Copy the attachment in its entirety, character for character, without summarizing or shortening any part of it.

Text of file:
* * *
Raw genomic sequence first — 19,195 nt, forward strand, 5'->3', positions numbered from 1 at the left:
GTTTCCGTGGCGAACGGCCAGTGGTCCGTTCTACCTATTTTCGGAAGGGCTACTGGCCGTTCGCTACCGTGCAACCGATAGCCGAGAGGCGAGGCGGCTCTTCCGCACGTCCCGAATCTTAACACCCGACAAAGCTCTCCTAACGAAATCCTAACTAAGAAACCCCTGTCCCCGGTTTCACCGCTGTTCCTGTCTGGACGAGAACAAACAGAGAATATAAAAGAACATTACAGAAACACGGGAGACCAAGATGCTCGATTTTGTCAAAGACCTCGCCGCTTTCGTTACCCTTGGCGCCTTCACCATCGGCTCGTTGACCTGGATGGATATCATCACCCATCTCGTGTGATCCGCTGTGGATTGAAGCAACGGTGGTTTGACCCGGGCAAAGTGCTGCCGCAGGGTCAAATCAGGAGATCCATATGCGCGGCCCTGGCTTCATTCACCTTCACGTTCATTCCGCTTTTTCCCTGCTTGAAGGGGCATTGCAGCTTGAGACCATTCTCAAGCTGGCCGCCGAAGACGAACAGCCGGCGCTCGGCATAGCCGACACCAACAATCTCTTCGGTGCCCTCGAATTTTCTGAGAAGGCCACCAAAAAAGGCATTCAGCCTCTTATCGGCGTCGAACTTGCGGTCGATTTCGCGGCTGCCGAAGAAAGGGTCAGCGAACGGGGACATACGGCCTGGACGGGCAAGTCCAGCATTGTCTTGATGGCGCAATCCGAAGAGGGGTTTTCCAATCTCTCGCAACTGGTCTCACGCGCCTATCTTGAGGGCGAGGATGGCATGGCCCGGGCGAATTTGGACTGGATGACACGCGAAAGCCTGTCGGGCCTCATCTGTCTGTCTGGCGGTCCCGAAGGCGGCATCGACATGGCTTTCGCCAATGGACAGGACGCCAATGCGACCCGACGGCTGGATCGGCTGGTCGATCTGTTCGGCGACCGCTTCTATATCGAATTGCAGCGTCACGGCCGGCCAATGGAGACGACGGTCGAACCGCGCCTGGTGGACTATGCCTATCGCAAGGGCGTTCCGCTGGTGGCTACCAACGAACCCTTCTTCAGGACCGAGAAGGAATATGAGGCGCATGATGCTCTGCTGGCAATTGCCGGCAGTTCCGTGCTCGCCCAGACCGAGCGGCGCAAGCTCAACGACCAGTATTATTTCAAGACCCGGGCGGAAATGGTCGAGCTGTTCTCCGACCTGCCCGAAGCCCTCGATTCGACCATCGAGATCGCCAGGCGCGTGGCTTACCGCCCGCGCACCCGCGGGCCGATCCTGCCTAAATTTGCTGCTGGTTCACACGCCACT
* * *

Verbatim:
Raw genomic sequence first — 19,195 nt, forward strand, 5'->3', positions numbered from 1 at the left:
GTTTCCGTGGCGAACGGCCAGTGGTCCGTTCTACCTATTTTCGGAAGGGCTACTGGCCGTTCGCTACCGTGCAACCGATAGCCGAGAGGCGAGGCGGCTCTTCCGCACGTCCCGAATCTTAACACCCGACAAAGCTCTCCTAACGAAATCCTAACTAAGAAACCCCTGTCCCCGGTTTCACCGCTGTTCCTGTCTGGACGAGAACAAACAGAGAATATAAAAGAACATTACAGAAACACGGGAGACCAAGATGCTCGATTTTGTCAAAGACCTCGCCGCTTTCGTTACCCTTGGCGCCTTCACCATCGGCTCGTTGACCTGGATGGATATCATCACCCATCTCGTGTGATCCGCTGTGGATTGAAGCAACGGTGGTTTGACCCGGGCAAAGTGCTGCCGCAGGGTCAAATCAGGAGATCCATATGCGCGGCCCTGGCTTCATTCACCTTCACGTTCATTCCGCTTTTTCCCTGCTTGAAGGGGCATTGCAGCTTGAGACCATTCTCAAGCTGGCCGCCGAAGACGAACAGCCGGCGCTCGGCATAGCCGACACCAACAATCTCTTCGGTGCCCTCGAATTTTCTGAGAAGGCCACCAAAAAAGGCATTCAGCCTCTTATCGGCGTCGAACTTGCGGTCGATTTCGCGGCTGCCGAAGAAAGGGTCAGCGAACGGGGACATACGGCCTGGACGGGCAAGTCCAGCATTGTCTTGATGGCGCAATCCGAAGAGGGGTTTTCCAATCTCTCGCAACTGGTCTCACGCGCCTATCTTGAGGGCGAGGATGGCATGGCCCGGGCGAATTTGGACTGGATGACACGCGAAAGCCTGTCGGGCCTCATCTGTCTGTCTGGCGGTCCCGAAGGCGGCATCGACATGGCTTTCGCCAATGGACAGGACGCCAATGCGACCCGACGGCTGGATCGGCTGGTCGATCTGTTCGGCGACCGCTTCTATATCGAATTGCAGCGTCACGGCCGGCCAATGGAGACGACGGTCGAACCGCGCCTGGTGGACTATGCCTATCGCAAGGGCGTTCCGCTGGTGGCTACCAACGAACCCTTCTTCAGGACCGAGAAGGAATATGAGGCGCATGATGCTCTGCTGGCAATTGCCGGCAGTTCCGTGCTCGCCCAGACCGAGCGGCGCAAGCTCAACGACCAGTATTATTTCAAGACCCGGGCGGAAATGGTCGAGCTGTTCTCCGACCTGCCCGAAGCCCTCGATTCGACCATCGAGATCGCCAGGCGCGTGGCTTACCGCCCGCGCACCCGCGGGCCGATCCTGCCTAAATTTGCTGCTGGTTCACACGCCACT